• Norris died quietly at home in his bed on June 15, 1977.

Jessie Gillespie Herndon

  • Jessie was born on September 6, 1871, in Milwaukee, Wisconsin, to parents who were active in the development of the African American community in that city.
  • She attended public school in Milwaukee, moving ultimately with her family to Chicago where she worked as a beautician and manicurist in Mary Gillespie’s (her half sister) salon.
  • Jessie met Alonzo through mutual friends in the summer of 1911. They married on May 30, 2012.
  • In Atlanta, Jessie became actively involved in community affairs, with the family support of various community organization, for example, the Phyllis Wheatley YWCA and the Herndon Day Nursery.
  • Before his death in 1927, Alonzo appointed her to the board of directors of the Atlanta Life Company (the first female to serve in this group), where she was elected ultimately a vice president (the first female to serve in this role).
  • Very active socially and engaged with the family business, Jessie also added her touches to the Herndon Home, continuing its role as an iconic space in the African American community and a prestigious gathering space for many social events and activities.
  • Jessie died of a stroke in her home on February 1, 1947. She and Alonzo had no children.

Living Legacies

The legacies of the Herndon family are manifold, including the following highlights:

  • The Herndon Home Museum is a National Historic Landmark, embodying the remarkable rise to affluence of Alonzo, the spirit and artistic vision of Adrienne, and the love, taste, and care of Jessie and Norris.
  • Adrienne’s leadership as a faculty member at Atlanta University played an inaugural role in launching the stellar reputation still held today by the Atlanta University Center for excellence and community engagement in the arts.
  • The Atlanta Life Insurance Company, founded in 1905, is the city’s oldest major black-owned financial institution.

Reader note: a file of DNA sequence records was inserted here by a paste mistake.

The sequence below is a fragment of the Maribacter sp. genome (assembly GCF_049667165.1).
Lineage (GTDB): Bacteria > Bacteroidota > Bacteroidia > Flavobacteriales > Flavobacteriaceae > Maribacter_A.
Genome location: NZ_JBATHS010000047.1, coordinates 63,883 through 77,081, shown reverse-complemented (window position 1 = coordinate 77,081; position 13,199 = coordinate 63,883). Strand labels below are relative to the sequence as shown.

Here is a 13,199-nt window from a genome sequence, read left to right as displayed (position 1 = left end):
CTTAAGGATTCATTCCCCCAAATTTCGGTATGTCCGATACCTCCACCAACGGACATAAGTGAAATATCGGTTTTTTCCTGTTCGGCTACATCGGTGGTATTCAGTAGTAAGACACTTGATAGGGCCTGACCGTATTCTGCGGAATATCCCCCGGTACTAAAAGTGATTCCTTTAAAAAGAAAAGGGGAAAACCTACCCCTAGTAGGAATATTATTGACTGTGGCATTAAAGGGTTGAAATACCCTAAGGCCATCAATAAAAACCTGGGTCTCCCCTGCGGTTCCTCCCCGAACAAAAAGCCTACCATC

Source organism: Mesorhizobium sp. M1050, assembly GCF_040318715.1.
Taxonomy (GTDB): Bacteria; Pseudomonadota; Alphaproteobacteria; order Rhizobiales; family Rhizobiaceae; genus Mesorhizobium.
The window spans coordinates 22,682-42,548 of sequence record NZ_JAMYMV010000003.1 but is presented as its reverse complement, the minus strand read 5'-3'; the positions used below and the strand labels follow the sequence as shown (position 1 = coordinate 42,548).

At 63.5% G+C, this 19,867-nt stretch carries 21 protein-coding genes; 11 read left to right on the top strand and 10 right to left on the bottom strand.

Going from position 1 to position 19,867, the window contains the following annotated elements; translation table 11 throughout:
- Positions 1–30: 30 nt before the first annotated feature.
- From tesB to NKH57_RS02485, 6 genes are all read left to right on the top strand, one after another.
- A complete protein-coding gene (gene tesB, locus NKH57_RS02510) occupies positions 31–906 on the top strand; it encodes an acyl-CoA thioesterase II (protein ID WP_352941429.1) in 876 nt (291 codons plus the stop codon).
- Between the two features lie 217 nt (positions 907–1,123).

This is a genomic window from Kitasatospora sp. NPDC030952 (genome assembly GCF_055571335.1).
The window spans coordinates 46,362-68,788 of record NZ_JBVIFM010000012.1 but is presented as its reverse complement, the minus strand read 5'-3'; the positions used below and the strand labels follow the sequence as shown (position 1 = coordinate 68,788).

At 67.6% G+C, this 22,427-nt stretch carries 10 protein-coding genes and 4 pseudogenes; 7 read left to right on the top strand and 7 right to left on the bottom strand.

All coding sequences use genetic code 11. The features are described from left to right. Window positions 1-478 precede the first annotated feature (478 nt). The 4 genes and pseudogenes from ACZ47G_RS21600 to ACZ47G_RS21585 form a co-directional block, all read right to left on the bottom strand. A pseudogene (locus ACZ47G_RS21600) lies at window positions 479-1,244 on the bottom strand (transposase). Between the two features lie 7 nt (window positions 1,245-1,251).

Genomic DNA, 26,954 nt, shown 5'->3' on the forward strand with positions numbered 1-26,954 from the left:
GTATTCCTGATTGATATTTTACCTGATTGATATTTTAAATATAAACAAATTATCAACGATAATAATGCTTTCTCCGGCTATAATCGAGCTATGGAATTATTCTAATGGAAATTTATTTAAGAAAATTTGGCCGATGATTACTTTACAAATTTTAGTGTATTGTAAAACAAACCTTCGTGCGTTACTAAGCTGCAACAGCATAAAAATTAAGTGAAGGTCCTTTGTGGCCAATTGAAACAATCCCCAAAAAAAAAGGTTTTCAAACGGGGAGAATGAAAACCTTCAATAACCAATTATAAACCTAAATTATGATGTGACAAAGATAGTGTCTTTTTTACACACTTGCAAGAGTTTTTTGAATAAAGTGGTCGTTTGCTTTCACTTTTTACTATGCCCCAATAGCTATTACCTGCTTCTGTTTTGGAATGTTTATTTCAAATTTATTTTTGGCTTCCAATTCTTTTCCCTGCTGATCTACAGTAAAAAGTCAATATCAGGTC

• The Alonzo F. and Norris B. Herndon Family Foundation, that inherited the Herndon fortune and assets, supports the Herndon Home Museum and carries forward the longstanding and quite distinctive philanthropic tradition of Herndon family support for economic development, entrepreneurship, community leadership and development, and educational excellence.
  • The National Historic Sweet Auburn District was the site where Alonzo and Norris invested deeply in the economic development and stability of Atlanta’s African American community. The Atlanta Life Insurance Company became an anchor institution for the Sweet Auburn District. Alonzo bought the original Atlanta Life building in 1920, and Norris built an expansion in 1936. After Norris’s death, the Herndon Family Foundation opened a new corporate facility in 1980 also in the area, and only recently did the company move away from Sweet Auburn to a very prestigious Peachtree Street address.
  • The Herndons invested in other businesses and enterprises, as well, from banks to housing to schools and orphanages, and in the community more generally. The most distinctive investment was also on Sweet Auburn, the Herndon Building (destroyed by a tornado that hit downtown Atlanta in 2008). Built in 1924, the Herndon Building was a multi-purpose economic development site that covered a city block and housed: medical and dental offices, the Atlanta School of Social Work, the thirty-four room Savoy Hotel, B.B. Beamon’s Restaurant, the Atlanta Urban League, a furniture store and other retail shops, a gas station next door, and over the years much more.

The Herndon Home Museum, a beautiful monument perched on the top of one of Atlanta’s highest hills, stands as a fitting symbol of the lives that an extraordinary family lived and the difference that they made in the city that they all came to call home.

Selected References

  • “Auburn Avenue Ghosts.” History Sidebar. Posted 18 July 2014. Internet.
  • Bayor, Ronald H. Race & the Shaping of Twentieth Century Atlanta. Chapel Hill: U of North Carolina P, 1996.
  • Hamilton, Frances. Sweet Auburn Avenue: The Buildings Tell Their Story. 5 November 2016. Internet.
  • “Herndon & Atlanta Life Building.” Library of Congress. Prints and Photographs. 5 November 2016. Internet.
  • The Herndon Home Museum. 5 November 2016. Internet.
  • Merritt, Carole. The Herndons: An Atlanta Family. Athens: U of Georgia P, 2002.

Credits